(16) “Marijuana” means all parts of the plant of the genus Cannabis, whether growing or not; the seeds thereof; the resin extracted from any part of such plant; and every compound, manufacture, salt, derivative, mixture, or preparation of such plant, its seeds or resin, but shall not include the mature stalks of such plant, fiber produced from such stalks, oil, or cake made from the seeds of such plant, any other compound, manufacture, salt, derivative, mixture, or preparation of such mature stalks (except the resin extracted therefrom), fiber, oil, or cake, or the sterilized seed of such plant which is incapable of germination. The term “marijuana” also includes smokable hemp.

North Carolina Senate Bill 352 Sec. 90-94. Schedule IV Controlled Substances.

The following controlled substances are included in this schedule:

(1) Marijuana.

(2) Tetrahydrocannabinols, except for tetrahydrocannabinols in hemp products or hemp extracts.

Read the full bill here.

North Carolina follows suit with the Federal Farm Bill of 2018.  As long as the product(s) are derived from hemp and under the THC legal limit, Delta-8, THC-O, and HHC products are legal to purchase, possess, and consume.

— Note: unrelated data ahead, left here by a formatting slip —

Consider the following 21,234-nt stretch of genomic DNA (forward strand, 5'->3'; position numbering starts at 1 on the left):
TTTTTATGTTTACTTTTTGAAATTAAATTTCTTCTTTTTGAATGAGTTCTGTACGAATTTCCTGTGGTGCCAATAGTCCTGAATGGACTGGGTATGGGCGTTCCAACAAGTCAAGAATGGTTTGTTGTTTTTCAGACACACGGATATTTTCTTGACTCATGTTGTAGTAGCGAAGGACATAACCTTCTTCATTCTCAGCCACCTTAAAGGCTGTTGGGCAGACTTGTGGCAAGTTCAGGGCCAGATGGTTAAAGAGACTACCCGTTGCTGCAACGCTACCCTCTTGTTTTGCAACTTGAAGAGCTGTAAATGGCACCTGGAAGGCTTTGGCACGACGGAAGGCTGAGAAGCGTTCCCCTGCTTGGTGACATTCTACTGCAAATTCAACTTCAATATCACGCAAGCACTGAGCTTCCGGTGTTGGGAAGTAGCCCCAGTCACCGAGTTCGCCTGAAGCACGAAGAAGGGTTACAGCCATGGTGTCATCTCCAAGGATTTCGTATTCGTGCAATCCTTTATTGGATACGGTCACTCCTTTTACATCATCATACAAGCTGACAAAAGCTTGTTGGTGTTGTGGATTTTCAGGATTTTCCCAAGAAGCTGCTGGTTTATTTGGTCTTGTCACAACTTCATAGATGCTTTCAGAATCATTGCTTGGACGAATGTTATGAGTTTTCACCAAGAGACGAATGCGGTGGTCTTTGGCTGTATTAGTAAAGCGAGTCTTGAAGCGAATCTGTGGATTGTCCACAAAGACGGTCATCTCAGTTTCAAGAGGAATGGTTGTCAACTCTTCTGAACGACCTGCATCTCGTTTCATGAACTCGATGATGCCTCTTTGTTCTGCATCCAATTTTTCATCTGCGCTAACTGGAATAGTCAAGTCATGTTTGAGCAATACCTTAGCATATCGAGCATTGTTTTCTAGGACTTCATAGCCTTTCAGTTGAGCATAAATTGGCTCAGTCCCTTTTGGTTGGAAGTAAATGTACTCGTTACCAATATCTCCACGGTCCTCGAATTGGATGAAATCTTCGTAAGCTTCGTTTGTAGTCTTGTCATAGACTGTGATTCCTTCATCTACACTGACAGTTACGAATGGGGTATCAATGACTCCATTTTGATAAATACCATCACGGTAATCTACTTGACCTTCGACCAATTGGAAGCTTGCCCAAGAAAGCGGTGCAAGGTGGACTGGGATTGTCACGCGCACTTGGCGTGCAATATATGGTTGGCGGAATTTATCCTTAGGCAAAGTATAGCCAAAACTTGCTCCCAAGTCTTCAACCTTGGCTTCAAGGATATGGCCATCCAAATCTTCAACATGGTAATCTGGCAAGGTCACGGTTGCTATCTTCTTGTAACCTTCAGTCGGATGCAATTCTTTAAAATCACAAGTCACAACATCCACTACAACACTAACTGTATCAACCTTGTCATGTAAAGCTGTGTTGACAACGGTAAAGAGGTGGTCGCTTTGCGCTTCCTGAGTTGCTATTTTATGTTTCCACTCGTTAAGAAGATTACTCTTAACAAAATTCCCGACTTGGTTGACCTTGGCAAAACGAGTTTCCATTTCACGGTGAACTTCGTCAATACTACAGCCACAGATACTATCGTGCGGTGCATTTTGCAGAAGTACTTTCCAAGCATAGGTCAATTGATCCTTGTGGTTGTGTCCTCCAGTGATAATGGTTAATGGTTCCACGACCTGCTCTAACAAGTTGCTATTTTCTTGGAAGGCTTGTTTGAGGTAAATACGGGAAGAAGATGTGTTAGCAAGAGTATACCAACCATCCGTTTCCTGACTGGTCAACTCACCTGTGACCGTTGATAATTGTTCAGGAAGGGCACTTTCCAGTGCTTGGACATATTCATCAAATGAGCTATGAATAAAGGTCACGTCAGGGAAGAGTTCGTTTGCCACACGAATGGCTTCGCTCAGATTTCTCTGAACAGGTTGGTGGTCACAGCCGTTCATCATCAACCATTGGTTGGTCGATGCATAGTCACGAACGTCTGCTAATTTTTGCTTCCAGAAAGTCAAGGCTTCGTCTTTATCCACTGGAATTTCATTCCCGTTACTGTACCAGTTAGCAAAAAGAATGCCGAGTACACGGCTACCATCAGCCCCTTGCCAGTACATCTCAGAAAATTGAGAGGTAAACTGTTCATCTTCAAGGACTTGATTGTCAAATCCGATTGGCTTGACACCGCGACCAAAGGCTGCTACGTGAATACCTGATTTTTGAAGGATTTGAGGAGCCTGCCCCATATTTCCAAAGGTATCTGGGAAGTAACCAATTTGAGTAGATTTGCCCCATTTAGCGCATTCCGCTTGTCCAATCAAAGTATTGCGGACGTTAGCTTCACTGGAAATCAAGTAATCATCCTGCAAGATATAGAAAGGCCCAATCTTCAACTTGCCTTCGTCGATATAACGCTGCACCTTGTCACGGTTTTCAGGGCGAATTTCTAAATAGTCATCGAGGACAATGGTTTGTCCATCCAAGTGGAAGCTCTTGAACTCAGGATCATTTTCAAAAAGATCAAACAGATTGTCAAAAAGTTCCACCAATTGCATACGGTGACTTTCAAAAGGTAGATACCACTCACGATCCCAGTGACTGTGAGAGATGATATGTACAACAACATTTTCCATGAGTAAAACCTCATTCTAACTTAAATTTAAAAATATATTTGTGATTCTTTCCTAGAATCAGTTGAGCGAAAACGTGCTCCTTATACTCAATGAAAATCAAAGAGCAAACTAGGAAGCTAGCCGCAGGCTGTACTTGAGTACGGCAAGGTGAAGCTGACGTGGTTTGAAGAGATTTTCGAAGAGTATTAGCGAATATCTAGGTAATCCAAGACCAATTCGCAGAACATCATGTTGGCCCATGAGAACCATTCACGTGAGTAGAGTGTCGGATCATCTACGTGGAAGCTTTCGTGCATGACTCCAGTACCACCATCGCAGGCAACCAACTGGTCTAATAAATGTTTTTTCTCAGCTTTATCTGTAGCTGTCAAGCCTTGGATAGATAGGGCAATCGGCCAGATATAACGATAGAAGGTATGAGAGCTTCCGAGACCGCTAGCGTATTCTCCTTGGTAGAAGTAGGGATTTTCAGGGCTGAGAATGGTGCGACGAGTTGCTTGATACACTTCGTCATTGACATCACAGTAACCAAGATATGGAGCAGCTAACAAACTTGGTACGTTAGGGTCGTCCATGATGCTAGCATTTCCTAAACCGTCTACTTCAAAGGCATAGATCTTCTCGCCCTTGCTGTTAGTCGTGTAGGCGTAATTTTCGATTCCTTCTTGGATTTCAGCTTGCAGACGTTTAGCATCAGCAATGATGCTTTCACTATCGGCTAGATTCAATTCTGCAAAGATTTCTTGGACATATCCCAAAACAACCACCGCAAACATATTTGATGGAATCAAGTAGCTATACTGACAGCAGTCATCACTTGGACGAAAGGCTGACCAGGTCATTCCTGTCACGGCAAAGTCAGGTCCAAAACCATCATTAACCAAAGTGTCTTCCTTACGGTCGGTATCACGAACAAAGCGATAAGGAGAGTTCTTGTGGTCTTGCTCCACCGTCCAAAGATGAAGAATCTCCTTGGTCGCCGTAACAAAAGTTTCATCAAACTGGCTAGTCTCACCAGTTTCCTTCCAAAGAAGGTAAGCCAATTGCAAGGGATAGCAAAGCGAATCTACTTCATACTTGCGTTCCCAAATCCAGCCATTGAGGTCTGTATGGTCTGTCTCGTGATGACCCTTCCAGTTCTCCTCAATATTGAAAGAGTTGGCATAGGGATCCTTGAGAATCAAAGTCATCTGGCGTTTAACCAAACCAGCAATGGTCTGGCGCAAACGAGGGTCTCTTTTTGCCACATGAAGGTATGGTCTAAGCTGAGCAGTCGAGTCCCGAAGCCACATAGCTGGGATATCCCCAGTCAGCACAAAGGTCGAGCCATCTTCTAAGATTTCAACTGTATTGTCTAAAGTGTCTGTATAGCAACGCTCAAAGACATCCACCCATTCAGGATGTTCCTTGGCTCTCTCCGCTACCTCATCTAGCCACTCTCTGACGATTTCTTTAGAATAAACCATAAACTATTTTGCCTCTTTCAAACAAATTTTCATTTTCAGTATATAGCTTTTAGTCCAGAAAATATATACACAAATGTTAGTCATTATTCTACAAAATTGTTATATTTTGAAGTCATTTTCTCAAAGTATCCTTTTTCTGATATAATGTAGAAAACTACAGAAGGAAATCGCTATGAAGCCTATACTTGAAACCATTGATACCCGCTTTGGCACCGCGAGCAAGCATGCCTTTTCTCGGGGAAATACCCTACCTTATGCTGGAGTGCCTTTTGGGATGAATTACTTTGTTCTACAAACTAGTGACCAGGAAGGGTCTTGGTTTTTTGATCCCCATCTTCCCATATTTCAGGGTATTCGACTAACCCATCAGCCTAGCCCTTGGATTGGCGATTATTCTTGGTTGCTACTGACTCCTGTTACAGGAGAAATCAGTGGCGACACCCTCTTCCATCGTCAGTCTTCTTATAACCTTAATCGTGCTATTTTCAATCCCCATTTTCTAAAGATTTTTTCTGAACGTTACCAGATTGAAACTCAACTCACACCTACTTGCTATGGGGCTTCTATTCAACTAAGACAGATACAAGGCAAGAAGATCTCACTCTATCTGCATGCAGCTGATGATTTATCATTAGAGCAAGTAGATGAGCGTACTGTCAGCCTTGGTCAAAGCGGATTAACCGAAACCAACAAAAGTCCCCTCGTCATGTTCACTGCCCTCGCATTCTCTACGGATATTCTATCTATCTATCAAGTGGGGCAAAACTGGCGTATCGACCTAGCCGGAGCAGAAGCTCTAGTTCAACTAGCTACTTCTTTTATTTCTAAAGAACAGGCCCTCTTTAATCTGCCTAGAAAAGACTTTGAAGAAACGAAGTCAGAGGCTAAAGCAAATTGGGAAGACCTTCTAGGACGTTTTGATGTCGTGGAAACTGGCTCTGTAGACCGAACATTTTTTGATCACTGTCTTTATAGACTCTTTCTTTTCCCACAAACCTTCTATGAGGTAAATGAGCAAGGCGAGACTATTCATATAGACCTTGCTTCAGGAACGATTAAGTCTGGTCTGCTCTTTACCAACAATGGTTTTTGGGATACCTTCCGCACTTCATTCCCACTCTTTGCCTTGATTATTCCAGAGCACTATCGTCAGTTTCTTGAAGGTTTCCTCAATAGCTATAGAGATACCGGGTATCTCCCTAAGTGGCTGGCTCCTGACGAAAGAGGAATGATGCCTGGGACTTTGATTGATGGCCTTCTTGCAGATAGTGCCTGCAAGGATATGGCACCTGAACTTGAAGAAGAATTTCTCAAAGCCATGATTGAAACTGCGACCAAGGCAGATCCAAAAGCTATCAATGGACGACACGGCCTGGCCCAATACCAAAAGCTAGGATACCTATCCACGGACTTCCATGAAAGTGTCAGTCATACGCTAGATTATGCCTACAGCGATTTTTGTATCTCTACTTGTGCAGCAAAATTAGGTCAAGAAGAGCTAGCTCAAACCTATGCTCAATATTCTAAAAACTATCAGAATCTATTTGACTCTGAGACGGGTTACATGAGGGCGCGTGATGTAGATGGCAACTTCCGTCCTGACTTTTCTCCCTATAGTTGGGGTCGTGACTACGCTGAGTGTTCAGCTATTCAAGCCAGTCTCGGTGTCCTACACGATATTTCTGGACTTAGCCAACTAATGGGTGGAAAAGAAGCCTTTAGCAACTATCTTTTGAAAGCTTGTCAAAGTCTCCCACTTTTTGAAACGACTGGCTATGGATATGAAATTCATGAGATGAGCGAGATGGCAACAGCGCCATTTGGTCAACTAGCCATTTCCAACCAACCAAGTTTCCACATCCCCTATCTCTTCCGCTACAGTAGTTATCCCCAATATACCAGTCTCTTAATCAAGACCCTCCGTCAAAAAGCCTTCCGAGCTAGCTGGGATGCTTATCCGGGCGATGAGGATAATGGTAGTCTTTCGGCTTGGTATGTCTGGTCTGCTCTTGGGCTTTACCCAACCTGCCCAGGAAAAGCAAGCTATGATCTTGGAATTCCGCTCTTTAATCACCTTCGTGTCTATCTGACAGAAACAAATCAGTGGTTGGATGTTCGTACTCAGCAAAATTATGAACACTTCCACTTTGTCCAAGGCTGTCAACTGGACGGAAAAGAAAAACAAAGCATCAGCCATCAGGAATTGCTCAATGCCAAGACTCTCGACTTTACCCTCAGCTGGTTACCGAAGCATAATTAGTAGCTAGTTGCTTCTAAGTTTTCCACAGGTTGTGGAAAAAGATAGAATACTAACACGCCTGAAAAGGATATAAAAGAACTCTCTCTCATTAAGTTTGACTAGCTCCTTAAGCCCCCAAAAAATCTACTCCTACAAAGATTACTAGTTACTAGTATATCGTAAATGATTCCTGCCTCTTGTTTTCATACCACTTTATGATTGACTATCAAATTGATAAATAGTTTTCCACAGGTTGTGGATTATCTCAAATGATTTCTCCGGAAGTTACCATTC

North Dakota

ILLEGAL

North Dakota House Bill 1045 Sec. 1 Amendment Sec. 4.2

“Tetrahydrocannabinol (THC)” means Delta-9 Tetrahydrocannabinol and any structural, optical, or geometric isomers of THC including:

  • Delta-7 THC;
  • Delta-9 THC’ and
  • Delta-10 THC

Read the full bill here.

While hemp-derived products, such as CBD, are legal, any form of THC, including analogs and isomers of it remain a Scheduled controlled substance.  This means both Delta-8 and THC-O products are illegal; but HHC might be okay.  Be sure to clarify with your legal counsel and/or the state government.

Ohio

LEGAL

Ohio Amended Substitute Senate Bill 57

(C) “Hemp” means the plant Cannabis sativa L. and any part of that plant, including the seeds thereof and all derivatives, extracts, cannabinoids, isomers, acids, salts, and salts of isomers, whether growing or not, with a delta-9 tetrahydrocannabinol concentration of not more than three-tenths percent on a dry weight basis.